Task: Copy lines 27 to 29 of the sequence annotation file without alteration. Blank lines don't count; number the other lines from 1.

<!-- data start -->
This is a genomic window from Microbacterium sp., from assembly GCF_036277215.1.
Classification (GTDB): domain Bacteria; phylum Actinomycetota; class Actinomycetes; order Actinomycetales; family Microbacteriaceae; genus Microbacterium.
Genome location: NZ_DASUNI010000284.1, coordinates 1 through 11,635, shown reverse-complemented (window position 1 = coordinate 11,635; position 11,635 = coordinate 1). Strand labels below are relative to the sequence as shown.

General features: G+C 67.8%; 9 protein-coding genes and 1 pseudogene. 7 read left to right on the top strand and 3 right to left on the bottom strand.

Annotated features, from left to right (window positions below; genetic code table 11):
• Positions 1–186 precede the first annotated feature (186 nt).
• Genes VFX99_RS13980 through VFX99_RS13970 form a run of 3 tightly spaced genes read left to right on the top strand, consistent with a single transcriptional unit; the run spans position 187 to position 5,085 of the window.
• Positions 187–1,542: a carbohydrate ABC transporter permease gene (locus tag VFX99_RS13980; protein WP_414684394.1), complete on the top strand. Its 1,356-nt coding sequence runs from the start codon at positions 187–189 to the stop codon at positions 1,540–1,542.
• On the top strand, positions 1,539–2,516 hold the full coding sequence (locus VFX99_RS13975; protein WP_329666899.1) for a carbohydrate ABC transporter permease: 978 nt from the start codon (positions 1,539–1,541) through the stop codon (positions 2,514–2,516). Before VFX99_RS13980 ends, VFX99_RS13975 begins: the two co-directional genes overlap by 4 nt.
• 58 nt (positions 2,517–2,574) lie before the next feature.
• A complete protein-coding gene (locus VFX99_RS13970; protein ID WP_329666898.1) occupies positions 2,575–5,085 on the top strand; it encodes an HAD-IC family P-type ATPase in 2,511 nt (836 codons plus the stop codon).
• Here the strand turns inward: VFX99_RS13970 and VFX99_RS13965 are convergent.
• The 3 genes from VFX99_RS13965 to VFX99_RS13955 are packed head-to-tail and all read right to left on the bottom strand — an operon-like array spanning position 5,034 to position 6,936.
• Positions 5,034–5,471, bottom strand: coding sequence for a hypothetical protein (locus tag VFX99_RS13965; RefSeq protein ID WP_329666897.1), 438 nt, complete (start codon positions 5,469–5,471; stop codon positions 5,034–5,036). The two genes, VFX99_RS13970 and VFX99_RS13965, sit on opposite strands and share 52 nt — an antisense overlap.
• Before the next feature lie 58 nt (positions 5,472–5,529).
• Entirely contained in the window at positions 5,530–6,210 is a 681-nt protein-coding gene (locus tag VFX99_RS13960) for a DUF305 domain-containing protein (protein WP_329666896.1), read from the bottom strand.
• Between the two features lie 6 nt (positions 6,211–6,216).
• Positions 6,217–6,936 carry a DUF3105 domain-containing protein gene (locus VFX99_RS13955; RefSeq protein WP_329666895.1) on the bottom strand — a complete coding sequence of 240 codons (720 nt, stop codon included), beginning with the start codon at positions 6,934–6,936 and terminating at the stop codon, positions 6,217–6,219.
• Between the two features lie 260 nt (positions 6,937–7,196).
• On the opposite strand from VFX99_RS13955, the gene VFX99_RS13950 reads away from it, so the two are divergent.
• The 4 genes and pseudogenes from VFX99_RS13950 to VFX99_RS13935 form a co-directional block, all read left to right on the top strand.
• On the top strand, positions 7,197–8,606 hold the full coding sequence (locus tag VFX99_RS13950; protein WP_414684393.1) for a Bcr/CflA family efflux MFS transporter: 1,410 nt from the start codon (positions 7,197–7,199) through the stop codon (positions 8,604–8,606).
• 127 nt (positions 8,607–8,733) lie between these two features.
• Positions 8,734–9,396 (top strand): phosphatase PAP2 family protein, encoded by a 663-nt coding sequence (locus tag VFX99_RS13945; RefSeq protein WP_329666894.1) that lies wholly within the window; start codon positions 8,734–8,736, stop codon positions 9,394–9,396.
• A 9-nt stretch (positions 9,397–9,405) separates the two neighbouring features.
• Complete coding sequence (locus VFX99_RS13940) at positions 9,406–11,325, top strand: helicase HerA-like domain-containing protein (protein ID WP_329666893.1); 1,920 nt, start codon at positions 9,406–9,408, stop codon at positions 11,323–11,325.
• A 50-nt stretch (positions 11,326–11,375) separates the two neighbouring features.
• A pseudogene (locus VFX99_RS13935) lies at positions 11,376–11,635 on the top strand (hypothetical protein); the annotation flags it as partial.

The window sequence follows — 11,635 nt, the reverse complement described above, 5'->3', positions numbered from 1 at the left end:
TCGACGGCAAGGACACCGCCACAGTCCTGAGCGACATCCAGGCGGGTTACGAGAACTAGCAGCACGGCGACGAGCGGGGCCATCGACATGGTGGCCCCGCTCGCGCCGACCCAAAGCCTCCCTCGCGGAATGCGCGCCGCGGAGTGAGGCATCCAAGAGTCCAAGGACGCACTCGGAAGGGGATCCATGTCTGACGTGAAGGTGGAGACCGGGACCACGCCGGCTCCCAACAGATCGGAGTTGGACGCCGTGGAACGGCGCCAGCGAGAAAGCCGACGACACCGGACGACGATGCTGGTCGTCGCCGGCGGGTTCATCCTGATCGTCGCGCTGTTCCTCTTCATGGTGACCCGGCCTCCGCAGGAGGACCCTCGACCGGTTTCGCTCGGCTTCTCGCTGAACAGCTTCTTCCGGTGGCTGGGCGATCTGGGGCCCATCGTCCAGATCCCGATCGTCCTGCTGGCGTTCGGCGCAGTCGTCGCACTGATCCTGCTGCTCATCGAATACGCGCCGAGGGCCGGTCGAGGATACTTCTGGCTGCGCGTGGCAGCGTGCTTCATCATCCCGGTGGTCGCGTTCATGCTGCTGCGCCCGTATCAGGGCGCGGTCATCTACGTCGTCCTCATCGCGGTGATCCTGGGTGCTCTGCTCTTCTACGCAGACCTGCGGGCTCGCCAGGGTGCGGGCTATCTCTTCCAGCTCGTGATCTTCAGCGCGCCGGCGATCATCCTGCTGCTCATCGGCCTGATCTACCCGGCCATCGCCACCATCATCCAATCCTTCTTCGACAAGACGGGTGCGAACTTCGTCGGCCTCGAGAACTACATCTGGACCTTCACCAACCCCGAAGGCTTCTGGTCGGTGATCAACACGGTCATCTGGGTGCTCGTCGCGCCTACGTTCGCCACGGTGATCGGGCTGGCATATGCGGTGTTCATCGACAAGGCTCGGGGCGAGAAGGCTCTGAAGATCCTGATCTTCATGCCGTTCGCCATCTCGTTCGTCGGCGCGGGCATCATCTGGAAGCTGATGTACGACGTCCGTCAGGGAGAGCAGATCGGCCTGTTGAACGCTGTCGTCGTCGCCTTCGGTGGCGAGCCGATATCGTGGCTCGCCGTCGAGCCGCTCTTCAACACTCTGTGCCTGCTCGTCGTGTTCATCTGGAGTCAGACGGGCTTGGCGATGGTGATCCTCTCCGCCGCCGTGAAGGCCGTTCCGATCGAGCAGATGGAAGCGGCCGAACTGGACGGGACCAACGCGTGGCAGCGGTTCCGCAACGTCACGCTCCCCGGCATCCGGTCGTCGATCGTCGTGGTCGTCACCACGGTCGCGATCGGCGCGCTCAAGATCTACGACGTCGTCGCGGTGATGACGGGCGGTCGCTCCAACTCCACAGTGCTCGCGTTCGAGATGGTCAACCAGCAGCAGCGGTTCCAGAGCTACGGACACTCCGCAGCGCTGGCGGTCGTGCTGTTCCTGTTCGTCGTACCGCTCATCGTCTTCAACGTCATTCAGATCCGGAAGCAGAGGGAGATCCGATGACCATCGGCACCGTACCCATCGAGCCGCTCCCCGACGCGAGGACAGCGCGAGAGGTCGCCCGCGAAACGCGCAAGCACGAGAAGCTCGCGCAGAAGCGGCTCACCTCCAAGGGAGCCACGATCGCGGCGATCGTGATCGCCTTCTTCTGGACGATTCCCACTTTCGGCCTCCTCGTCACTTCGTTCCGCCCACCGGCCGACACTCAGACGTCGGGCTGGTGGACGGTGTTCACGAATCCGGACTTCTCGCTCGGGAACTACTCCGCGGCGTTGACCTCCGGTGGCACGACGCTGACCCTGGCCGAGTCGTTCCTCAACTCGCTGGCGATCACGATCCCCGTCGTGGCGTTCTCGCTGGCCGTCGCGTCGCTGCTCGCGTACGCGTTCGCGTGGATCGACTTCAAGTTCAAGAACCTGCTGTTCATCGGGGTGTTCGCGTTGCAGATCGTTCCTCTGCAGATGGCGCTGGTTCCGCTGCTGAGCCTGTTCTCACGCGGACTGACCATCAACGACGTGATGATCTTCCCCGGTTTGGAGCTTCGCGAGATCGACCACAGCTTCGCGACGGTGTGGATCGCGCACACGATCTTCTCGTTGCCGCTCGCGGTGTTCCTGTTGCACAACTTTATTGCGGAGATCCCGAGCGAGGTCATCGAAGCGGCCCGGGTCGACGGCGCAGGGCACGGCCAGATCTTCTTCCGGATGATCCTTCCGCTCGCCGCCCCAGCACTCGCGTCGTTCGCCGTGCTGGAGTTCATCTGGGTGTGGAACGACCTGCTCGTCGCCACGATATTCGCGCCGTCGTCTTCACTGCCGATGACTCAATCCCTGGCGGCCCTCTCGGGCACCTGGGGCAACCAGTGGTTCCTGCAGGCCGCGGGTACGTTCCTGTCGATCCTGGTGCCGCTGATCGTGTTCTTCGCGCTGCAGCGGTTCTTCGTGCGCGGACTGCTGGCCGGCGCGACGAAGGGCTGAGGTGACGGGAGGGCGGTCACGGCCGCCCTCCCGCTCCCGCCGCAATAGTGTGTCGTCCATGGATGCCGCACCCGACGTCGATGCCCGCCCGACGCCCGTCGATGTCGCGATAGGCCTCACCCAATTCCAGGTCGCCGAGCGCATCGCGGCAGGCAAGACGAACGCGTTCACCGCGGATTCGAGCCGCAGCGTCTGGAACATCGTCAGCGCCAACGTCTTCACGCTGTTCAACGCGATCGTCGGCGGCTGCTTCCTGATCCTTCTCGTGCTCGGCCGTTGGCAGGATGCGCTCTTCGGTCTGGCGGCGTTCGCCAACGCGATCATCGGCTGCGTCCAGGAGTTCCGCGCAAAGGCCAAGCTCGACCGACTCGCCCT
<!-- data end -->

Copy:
• A 50-nt stretch (positions 11,326–11,375) separates the two neighbouring features.
• A pseudogene (locus VFX99_RS13935) lies at positions 11,376–11,635 on the top strand (hypothetical protein); the annotation flags it as partial.

The window sequence follows — 11,635 nt, the reverse complement described above, 5'->3', positions numbered from 1 at the left end: